5 Questions with Sue Shirek, Executive Director of
Northlands Rescue Mission’s Backpack Program
By Marla DeFoe
Tell me a little about yourself and how you got involved in the Northlands Rescue Mission:
I have been the Executive Director of Northlands Rescue Mission since May of 2017. Previously, I worked as the Executive Director of the shelter in Crookston, MN for three years. Prior to that, I was a police officer for the City of Grand Forks for over 25 years, and I retired from that position in 2013. In law enforcement, you only provide a short-term fix to problems, and we would see the same people, with the same issues, over and over again. In our work at the Mission, we can look at the underlying issues that keep bringing people back to the same circumstances. We get to work with our clients to interrupt the cycles, change patterns of behavior, and most importantly, we can offer grace and second chances.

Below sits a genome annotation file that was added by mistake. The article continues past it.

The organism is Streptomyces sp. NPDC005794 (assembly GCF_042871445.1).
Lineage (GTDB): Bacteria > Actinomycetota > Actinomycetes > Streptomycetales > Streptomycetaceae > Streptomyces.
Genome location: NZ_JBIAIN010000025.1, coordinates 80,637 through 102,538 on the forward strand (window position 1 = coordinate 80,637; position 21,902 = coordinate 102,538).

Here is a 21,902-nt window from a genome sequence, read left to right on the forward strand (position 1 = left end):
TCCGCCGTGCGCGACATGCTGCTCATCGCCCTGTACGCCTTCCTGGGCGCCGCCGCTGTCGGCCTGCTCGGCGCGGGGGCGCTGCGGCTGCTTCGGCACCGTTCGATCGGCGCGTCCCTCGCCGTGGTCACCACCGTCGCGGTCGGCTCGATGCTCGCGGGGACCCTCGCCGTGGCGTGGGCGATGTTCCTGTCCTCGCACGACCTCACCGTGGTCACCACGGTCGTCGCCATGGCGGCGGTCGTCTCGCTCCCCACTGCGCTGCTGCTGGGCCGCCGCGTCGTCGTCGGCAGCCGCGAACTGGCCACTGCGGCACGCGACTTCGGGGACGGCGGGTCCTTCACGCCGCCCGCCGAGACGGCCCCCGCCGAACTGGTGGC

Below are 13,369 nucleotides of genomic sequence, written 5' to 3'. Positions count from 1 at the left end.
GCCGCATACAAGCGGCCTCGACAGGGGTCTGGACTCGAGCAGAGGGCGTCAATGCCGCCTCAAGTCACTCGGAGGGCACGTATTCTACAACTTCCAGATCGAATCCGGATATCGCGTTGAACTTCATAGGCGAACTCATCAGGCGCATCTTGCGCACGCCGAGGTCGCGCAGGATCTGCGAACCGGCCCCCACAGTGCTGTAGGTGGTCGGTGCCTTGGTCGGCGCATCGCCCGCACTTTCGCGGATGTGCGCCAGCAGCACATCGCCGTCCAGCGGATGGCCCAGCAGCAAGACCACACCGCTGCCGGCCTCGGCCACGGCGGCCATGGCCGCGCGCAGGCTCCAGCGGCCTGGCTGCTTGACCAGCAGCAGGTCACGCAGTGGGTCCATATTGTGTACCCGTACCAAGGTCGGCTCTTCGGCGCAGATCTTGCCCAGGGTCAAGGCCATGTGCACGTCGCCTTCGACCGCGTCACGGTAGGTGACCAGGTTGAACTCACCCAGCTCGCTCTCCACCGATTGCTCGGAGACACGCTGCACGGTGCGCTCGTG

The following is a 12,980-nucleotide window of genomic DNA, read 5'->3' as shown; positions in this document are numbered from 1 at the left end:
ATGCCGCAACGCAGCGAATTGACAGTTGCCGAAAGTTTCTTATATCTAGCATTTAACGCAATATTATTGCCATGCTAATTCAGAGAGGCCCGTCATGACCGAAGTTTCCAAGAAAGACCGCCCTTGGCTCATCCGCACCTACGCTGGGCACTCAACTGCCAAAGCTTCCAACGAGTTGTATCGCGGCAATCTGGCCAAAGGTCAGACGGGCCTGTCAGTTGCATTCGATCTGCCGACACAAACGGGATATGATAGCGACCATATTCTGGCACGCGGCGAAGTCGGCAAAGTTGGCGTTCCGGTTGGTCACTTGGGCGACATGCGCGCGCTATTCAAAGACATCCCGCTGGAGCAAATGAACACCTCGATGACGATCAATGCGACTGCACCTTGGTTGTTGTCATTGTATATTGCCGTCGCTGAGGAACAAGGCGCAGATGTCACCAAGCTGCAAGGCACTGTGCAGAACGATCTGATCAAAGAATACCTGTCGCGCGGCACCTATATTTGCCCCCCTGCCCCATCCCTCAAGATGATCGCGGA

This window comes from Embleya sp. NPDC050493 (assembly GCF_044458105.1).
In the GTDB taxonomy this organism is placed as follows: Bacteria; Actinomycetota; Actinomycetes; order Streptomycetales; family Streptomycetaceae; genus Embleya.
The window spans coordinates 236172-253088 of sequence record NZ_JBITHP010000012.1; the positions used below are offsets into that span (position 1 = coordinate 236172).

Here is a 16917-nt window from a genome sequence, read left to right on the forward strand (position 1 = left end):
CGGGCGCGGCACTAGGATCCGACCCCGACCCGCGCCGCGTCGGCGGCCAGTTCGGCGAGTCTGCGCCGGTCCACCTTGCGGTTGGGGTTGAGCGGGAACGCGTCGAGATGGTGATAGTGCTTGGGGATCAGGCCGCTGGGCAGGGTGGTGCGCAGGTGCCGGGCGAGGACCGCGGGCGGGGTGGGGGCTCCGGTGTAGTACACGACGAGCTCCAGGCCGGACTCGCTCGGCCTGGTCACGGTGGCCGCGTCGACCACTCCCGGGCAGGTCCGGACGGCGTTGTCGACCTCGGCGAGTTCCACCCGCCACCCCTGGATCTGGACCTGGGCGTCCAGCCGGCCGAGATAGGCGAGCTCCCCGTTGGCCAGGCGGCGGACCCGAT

I got involved with the Mission when I started working there part-time many years ago, as a side job. I knew I was called to be there. It stayed in my heart, and when I retired from the PD, I knew that if I took on another job or second career, it was going to be in homeless services.
With my work in law enforcement, I spent several years as the School Resource Officer (SRO) in the three middle schools. I saw kids who were hungry. I saw families who struggled, who didn’t celebrate the holidays at the normal time, but told their kids they would celebrate when they could gather the funds in a few months. I spoke with parents who worked hard, but just couldn’t make ends meet and didn’t always have food available. I know of families who literally had no food in their home. Food insecurity, housing instability, and homelessness are issues that impact so many people in our community and region. Even though Grand Forks has had low unemployment, we have struggled with the issue of poverty. People are working, but they are not making a good living.
Can you give a brief overview of the Backpack Program?